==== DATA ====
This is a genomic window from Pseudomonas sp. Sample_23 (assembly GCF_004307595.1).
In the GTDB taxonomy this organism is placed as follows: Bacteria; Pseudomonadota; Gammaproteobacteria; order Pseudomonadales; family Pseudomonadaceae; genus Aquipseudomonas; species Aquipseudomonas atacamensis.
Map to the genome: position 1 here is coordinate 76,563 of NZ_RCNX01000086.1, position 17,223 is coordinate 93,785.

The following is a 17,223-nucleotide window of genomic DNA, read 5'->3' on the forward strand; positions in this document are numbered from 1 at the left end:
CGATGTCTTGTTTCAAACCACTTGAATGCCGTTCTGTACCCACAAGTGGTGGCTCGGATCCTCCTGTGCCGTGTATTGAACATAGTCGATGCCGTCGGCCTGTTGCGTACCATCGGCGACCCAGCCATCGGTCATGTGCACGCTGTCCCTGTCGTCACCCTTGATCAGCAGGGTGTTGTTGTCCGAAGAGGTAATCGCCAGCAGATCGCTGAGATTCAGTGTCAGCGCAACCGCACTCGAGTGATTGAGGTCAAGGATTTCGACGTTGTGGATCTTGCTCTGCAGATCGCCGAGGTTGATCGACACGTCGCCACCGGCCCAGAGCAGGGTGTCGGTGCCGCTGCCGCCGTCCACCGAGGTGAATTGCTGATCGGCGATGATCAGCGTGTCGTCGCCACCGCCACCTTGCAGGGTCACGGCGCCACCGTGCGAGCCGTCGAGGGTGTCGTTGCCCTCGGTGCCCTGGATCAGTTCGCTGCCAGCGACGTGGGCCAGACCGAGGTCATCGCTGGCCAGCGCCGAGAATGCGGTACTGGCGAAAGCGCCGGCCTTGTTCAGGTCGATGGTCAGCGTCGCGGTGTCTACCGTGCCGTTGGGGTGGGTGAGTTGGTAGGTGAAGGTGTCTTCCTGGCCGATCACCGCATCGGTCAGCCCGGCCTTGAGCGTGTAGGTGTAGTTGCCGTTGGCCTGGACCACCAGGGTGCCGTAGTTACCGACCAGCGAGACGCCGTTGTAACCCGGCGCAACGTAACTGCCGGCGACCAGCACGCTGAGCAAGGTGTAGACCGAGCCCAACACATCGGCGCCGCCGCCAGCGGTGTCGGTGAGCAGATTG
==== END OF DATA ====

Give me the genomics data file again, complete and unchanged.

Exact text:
This is a genomic window from Pseudomonas sp. Sample_23 (assembly GCF_004307595.1).
In the GTDB taxonomy this organism is placed as follows: Bacteria; Pseudomonadota; Gammaproteobacteria; order Pseudomonadales; family Pseudomonadaceae; genus Aquipseudomonas; species Aquipseudomonas atacamensis.
Map to the genome: position 1 here is coordinate 76,563 of NZ_RCNX01000086.1, position 17,223 is coordinate 93,785.

The following is a 17,223-nucleotide window of genomic DNA, read 5'->3' on the forward strand; positions in this document are numbered from 1 at the left end:
CGATGTCTTGTTTCAAACCACTTGAATGCCGTTCTGTACCCACAAGTGGTGGCTCGGATCCTCCTGTGCCGTGTATTGAACATAGTCGATGCCGTCGGCCTGTTGCGTACCATCGGCGACCCAGCCATCGGTCATGTGCACGCTGTCCCTGTCGTCACCCTTGATCAGCAGGGTGTTGTTGTCCGAAGAGGTAATCGCCAGCAGATCGCTGAGATTCAGTGTCAGCGCAACCGCACTCGAGTGATTGAGGTCAAGGATTTCGACGTTGTGGATCTTGCTCTGCAGATCGCCGAGGTTGATCGACACGTCGCCACCGGCCCAGAGCAGGGTGTCGGTGCCGCTGCCGCCGTCCACCGAGGTGAATTGCTGATCGGCGATGATCAGCGTGTCGTCGCCACCGCCACCTTGCAGGGTCACGGCGCCACCGTGCGAGCCGTCGAGGGTGTCGTTGCCCTCGGTGCCCTGGATCAGTTCGCTGCCAGCGACGTGGGCCAGACCGAGGTCATCGCTGGCCAGCGCCGAGAATGCGGTACTGGCGAAAGCGCCGGCCTTGTTCAGGTCGATGGTCAGCGTCGCGGTGTCTACCGTGCCGTTGGGGTGGGTGAGTTGGTAGGTGAAGGTGTCTTCCTGGCCGATCACCGCATCGGTCAGCCCGGCCTTGAGCGTGTAGGTGTAGTTGCCGTTGGCCTGGACCACCAGGGTGCCGTAGTTACCGACCAGCGAGACGCCGTTGTAACCCGGCGCAACGTAACTGCCGGCGACCAGCACGCTGAGCAAGGTGTAGACCGAGCCCAACACATCGGCGCCGCCGCCAGCGGTGTCGGTGAGCAGATTG